Saving JSON "like" Preferences Files With Adobe ExtendScript

Published • 7 min read

Anytime I'm writing an Adobe ExtendScript that includes a dialog box with more than a few options, I like to give the user the ability to save their dialog selections to a preference file. That way, when they run the script again their defaults (or last used settings) are preloaded, saving them time.

I hope to go deeper into this subject in a later post, but for now I'll show you how I write the users last used settings out to a JSON "like" file on their hard disk.

What is JSON "like"?

Adobe ExtendScript doesn't include a JSON library, so to easily read and write JSON I'll be using the Adobe Bridge Messaging API. This API provides two key functions.

  • toSource() to serialize/encode JavaScript objects and arrays
  • eval() to reconstitute/decode JavaScript objects and arrays

The reason I say JSON "like" is because the toSource() function doesn't encode valid JSON, it serializes objects or arrays into a special string. There are a few funky aspects of this serialized string that make it invalid JSON, but since I'll be reconstituting it using the eval() function, it works perfect for my purposes.

// valid json
{
    "a": 1,
    "b": 2
}

// invalid `toSource()` serialized JSON string
({"a": 1, "b": 2})

Going forward, I'll just use the term JSON.

Script Setup

First, I'll setup some option variables that will be used to create the dialog window, and I'll also set defaults to be used on the first run (or when a preferences file isn't found).

var locations = ["Location 1", "Location 2", "Location 3"];
var products = ["Product 1", "Product 2", "Product 3"];
var defaults = { location: "Location 1", product: "Product 3" };

Next, I'll check to see if a preferences file already exists. To do this, I make a new File object pointing at the user’s default document folder path provided by ExtendScript's Folder object class properties Folder.myDocuments.

var prefsFile = new File(Folder.myDocuments + "/prefs.json");
var prefsData = prefsFile.exists ? readJSONData(prefsFile) : defaults;

Using a Conditional (ternary) operator I'll set prefsData to the data read from prefsFile (if it exists) using the readJSONData() function below, or to the defaults I set above.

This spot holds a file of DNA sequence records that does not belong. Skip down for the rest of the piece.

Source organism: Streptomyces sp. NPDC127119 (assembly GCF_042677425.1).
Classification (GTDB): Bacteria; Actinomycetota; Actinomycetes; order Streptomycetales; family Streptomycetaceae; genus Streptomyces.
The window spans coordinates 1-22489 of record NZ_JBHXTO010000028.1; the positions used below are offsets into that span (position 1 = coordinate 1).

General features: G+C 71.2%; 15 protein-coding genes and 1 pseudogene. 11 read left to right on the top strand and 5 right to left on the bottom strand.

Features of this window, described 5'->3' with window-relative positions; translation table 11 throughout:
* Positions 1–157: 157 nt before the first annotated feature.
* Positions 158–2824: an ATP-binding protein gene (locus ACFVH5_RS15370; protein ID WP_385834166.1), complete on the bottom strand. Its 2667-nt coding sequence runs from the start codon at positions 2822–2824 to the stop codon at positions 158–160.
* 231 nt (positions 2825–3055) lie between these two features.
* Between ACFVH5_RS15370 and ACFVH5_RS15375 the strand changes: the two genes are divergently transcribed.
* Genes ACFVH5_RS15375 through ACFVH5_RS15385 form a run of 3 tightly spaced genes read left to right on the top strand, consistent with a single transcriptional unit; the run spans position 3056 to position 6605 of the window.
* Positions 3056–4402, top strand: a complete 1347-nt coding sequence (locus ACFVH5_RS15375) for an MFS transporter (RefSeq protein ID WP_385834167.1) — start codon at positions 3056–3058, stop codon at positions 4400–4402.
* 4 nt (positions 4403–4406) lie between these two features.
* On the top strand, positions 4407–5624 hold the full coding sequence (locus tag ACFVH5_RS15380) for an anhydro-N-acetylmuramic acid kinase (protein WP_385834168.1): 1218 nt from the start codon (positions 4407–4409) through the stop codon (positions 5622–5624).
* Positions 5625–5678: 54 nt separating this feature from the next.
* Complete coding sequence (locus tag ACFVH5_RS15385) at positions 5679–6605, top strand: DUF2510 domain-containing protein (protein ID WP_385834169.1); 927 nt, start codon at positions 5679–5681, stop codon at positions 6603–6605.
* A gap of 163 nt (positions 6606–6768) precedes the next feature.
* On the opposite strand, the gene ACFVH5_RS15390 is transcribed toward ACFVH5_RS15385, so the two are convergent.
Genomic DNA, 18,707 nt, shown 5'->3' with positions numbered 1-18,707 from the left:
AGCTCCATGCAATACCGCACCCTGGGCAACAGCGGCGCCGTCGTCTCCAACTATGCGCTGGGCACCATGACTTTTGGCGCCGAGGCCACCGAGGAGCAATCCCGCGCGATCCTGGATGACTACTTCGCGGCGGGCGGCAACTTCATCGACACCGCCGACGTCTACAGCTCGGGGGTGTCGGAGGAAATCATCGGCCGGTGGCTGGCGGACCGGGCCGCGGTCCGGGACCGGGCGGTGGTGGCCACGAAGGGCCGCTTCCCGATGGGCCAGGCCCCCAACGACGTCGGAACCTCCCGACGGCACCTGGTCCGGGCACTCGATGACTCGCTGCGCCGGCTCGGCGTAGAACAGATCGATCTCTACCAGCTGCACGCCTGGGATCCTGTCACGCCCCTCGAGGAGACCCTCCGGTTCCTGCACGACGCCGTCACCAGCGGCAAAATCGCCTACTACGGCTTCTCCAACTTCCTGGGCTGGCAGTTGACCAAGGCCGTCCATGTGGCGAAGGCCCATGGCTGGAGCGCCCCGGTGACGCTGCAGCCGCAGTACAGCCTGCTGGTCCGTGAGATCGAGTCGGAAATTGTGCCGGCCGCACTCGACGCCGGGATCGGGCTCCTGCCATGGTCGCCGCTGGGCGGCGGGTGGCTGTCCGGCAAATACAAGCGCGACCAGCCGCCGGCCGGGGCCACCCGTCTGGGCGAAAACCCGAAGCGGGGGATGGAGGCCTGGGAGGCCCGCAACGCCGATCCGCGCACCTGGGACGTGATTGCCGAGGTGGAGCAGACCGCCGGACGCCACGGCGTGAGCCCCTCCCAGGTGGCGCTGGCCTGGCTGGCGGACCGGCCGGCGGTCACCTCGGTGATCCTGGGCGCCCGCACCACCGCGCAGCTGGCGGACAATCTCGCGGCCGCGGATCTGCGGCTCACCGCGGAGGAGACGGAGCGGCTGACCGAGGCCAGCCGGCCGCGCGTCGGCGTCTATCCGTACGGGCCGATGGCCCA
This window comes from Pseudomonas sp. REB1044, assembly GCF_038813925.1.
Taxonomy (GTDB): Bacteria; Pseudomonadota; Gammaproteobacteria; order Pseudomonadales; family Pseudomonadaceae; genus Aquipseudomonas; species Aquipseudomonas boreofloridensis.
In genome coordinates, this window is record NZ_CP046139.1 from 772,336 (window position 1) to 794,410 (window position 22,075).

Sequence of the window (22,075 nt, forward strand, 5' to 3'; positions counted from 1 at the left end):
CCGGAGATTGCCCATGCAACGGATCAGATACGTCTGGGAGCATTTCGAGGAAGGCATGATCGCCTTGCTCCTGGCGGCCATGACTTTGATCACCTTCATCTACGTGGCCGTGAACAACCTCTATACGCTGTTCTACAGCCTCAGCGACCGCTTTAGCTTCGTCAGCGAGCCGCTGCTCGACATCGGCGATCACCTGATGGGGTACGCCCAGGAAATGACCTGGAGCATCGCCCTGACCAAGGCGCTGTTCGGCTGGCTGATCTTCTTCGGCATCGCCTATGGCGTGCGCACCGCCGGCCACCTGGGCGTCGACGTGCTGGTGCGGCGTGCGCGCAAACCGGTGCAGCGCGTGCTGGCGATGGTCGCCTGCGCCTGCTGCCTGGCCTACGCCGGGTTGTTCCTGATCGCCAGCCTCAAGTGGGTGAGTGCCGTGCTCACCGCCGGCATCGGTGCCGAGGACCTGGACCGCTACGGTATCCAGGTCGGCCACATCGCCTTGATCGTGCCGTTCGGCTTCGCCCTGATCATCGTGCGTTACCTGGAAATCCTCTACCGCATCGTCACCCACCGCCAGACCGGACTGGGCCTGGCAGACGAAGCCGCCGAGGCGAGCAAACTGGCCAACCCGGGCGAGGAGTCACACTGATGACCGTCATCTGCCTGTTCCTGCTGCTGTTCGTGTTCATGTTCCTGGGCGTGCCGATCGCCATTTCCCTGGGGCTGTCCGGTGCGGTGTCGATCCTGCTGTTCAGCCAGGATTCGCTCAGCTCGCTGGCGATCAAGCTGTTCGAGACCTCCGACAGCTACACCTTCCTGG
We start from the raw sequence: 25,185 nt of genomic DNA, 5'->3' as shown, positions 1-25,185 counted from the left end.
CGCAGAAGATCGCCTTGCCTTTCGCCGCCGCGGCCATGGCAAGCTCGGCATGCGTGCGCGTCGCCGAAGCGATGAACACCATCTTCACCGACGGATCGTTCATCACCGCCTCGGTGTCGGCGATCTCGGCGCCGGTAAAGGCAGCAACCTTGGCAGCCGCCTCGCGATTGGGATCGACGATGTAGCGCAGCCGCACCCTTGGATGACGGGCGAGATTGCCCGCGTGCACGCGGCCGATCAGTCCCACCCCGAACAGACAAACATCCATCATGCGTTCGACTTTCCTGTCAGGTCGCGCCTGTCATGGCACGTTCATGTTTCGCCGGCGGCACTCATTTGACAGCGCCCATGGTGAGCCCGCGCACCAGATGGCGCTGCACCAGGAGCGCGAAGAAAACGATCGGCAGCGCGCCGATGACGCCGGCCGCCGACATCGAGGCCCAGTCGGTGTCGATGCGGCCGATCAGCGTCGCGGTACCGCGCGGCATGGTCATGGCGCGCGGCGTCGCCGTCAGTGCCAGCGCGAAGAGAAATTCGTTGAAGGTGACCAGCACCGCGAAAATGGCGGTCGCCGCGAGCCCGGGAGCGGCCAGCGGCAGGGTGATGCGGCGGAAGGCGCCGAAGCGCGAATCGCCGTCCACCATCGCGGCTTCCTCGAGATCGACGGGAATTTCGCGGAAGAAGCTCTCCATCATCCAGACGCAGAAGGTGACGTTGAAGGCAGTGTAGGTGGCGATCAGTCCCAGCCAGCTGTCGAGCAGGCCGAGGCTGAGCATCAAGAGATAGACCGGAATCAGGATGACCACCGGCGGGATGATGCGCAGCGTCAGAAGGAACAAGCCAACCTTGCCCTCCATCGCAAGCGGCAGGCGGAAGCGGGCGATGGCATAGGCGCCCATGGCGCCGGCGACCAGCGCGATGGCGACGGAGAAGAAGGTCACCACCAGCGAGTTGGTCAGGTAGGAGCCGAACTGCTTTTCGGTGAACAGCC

Reading JSON Files With ExtendScript

Reading the JSON data from the preferences file is pretty straight forward. First, I try opening the file and reading its data to the variable json. If all is successful, I'll reconstitute/decode that data back into a JavaScript object (using the eval() function mentioned above) and return it for use in the dialog window.

function readJSONData(file) {
  var obj, json;
  try {
    file.encoding = "UTF-8";
    file.open("r");
    json = file.read();
    file.close();
  } catch (e) {
    alert("Error loading " + file + " file!");
  }
  obj = eval(json);
  return obj;
}

Presenting The Dialog

I won't go into too much detail in this post on the dialog creation code, but basically I create a simple dialog full of radio buttons determined by the locations and products arrays from above.

Now, the reason for all of this work is that while creating the radio buttons (or most any UI element), I can check to see if a particular element (radio button) is set in the prefsData object (be it either loaded from a file or the defaults), and if so, preselect if for the user. As you can see, this can be a huge timesaver if a dialog has lots of options or if the user needs the ability to save multiple presets for different uses.

Save Preferences From Dialog Example

// show the settings dialog
var settings = settingsWin(prefsData);
// parse the dialog settings
if (settings) {